To work this out, I did some heavy-duty overloading of the microphone, forcing the waveform to clip at the hard digital boundaries. Occasionally some devices unaccountably fail to use the full digital scale available in mapping the analog input. But there’s no such problem here. My clipped recordings used the full range of 16.7 million levels in the 24-bit quantisation space. And it was a real 24 bits. The individual samples I checked were all in-between the 16-bit quantisation values.
The default level setting was pretty sensible, and was good for picking up the voice used at a conversational level, at a range of about 300 to 400mm. But it was easy enough to overload it with certain other sounds. For example, I rang my collection of small bells, and easily pushed the analogue output of the microphone hard enough to sound audibly clipped. So, I adjusted the microphone gain level in the Blue Sherpa software – there’s a level meter so you can see what’s going on – and brought the peaks down to under the hard limit. Then the tinkling assumed a delightful sound, without the hard clatter. Blue rates the overload level of the capsule 110 decibels. I’d agree. That will accommodate just about everything you’re likely to record. You just need to be ready to drag down the gain to make it fit into the digital space.
At the default gain setting, speaking into the microphone in
the manner for which it was designed, the recordings were first class. The
voice was extremely natural and well balanced tonally. There was some fairly
good resistance to plosives. I could produce a bass thump with effort, but
generally things were clear. I’d still use a decent pop screen, just to be
sure. There was some proximity effect – greater bass with closer miking. The
bass rolls off naturally so there’s some resistance to handling noise.
But, really, the only reason to touch the microphone is to
change the pickup pattern, and you should do that before you start recording.
The differences between the omnidirectional and cardioid patterns were clear. There was little difference in sound all around the microphone when the former pattern was engaged. With cardioid, there was quite good rejection of noise behind the microphone. In general, the microphone will be used in this way. The omni setting is useful, though, if you want to record group conversations.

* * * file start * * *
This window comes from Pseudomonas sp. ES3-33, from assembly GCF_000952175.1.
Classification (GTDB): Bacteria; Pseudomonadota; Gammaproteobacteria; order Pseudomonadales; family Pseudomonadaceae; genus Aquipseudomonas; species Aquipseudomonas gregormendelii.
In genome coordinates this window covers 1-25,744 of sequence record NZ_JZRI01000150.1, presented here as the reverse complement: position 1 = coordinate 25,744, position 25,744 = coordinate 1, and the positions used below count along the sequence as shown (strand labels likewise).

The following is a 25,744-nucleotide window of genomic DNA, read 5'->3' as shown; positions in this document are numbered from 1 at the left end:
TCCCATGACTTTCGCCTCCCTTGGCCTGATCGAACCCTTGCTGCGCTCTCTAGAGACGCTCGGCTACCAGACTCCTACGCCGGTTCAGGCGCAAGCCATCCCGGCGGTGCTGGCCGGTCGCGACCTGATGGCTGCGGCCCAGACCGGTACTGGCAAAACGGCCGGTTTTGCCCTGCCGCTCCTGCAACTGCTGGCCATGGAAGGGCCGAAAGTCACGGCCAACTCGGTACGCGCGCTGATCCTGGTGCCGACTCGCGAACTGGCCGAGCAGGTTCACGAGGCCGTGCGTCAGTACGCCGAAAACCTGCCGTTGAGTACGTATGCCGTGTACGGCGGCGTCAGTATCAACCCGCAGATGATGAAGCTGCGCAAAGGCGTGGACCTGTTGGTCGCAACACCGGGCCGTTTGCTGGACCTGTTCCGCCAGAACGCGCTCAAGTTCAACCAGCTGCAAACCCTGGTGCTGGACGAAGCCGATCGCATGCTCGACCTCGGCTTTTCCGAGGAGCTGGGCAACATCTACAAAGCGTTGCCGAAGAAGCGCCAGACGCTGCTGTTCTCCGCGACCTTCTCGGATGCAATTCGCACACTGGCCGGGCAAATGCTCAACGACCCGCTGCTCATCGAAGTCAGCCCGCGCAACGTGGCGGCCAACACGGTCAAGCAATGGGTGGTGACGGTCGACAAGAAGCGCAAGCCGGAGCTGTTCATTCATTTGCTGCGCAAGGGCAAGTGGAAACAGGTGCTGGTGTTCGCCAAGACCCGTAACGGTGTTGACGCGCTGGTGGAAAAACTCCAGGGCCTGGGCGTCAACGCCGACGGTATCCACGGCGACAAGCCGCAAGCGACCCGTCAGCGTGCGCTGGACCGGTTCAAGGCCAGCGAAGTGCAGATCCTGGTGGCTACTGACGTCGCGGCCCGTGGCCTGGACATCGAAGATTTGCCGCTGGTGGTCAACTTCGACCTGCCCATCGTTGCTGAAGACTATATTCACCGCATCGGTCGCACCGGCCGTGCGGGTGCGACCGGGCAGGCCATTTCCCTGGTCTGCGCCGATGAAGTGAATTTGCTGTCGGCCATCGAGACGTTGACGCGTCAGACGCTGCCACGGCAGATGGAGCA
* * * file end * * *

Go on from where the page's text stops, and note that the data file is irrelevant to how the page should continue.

The recording of the bells I rang were quite instructive.
First, there was clear overload. When I eliminated that, I took a look at the frequency
spectrum of the recorded sound. The level was maintained all the way up the
Nyquist point at 24,000 hertz. That’s unusual. Generally, ADC’s apply a steep
low-pass filter as the frequency gets up near that point. You’d expect to see
it kicking in, with 48kHz sampling, at perhaps 22kHz or maybe 23kHz. Here it
seems to be absent.
Does it matter? These days I’m leaning towards the view that
the potential artefacts that may be generated by treatment are inaudible
anyway. I certainly couldn’t hear any problems.
One other reason for installing the Blue Sherpa software is
that it keeps the firmware of your Blue Yeti Nano up-to-date. The review
microphone needed an upgrade. Apparently the files aren’t large because the
software did the whole thing in about fifteen seconds.
Portable recording with the Blue Yeti Nano
The Blue Yeti Nano is aimed solely at computer users: Mac
and Windows. Phones aren’t mentioned. So, I figured I’d try it with a phone. I
plugged it into a Google Pixel 2 XL (using a USB to USB Type-C adaptor), fired
up the Voice Recorder app on the phone, and uttered a few phrases into the
microphone. All seemed to work okay, but when I played back the recording, it
played back much too fast and was full of static.
I suspected a sampling rate mismatch – the phone operating
at 44.1kHz and the microphone at 48kHz. It took me a few different apps before
I found one that worked well. “Hi-Res Audio Recorder” did the job nicely.
But how about an iPhone? I used the old USB Type-B to Lightning adaptor and the standard Voice Memos app, and it worked perfectly.
The Blue Yeti Nano really is a good investment for anyone using the computer to communicate with voice. Especially if you’re doing something where quality is important, such as recording. It’s surprisingly inexpensive and it works well.
Blue’s website for the Nano Yeti is here. Also see our coverage of other microphones from Blue here, here and here.